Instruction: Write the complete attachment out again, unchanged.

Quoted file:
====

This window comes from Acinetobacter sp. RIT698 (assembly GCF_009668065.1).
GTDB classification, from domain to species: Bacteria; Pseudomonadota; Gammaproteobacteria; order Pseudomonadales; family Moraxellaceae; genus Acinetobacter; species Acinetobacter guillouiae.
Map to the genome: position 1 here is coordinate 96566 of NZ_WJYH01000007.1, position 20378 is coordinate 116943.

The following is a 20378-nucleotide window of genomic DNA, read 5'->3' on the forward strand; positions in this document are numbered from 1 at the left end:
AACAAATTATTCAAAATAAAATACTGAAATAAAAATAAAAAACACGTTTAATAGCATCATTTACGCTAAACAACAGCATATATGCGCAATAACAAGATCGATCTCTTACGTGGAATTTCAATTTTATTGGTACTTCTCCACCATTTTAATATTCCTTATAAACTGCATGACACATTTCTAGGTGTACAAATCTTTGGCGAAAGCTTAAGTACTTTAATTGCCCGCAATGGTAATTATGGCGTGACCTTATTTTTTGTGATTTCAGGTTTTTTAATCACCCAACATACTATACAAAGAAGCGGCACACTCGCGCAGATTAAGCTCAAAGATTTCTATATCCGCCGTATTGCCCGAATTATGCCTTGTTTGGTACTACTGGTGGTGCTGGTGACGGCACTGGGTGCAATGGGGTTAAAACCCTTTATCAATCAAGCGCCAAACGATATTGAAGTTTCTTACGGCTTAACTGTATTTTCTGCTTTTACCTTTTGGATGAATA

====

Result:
This window comes from Acinetobacter sp. RIT698 (assembly GCF_009668065.1).
GTDB classification, from domain to species: Bacteria; Pseudomonadota; Gammaproteobacteria; order Pseudomonadales; family Moraxellaceae; genus Acinetobacter; species Acinetobacter guillouiae.
Map to the genome: position 1 here is coordinate 96566 of NZ_WJYH01000007.1, position 20378 is coordinate 116943.

The following is a 20378-nucleotide window of genomic DNA, read 5'->3' on the forward strand; positions in this document are numbered from 1 at the left end:
AACAAATTATTCAAAATAAAATACTGAAATAAAAATAAAAAACACGTTTAATAGCATCATTTACGCTAAACAACAGCATATATGCGCAATAACAAGATCGATCTCTTACGTGGAATTTCAATTTTATTGGTACTTCTCCACCATTTTAATATTCCTTATAAACTGCATGACACATTTCTAGGTGTACAAATCTTTGGCGAAAGCTTAAGTACTTTAATTGCCCGCAATGGTAATTATGGCGTGACCTTATTTTTTGTGATTTCAGGTTTTTTAATCACCCAACATACTATACAAAGAAGCGGCACACTCGCGCAGATTAAGCTCAAAGATTTCTATATCCGCCGTATTGCCCGAATTATGCCTTGTTTGGTACTACTGGTGGTGCTGGTGACGGCACTGGGTGCAATGGGGTTAAAACCCTTTATCAATCAAGCGCCAAACGATATTGAAGTTTCTTACGGCTTAACTGTATTTTCTGCTTTTACCTTTTGGATGAATA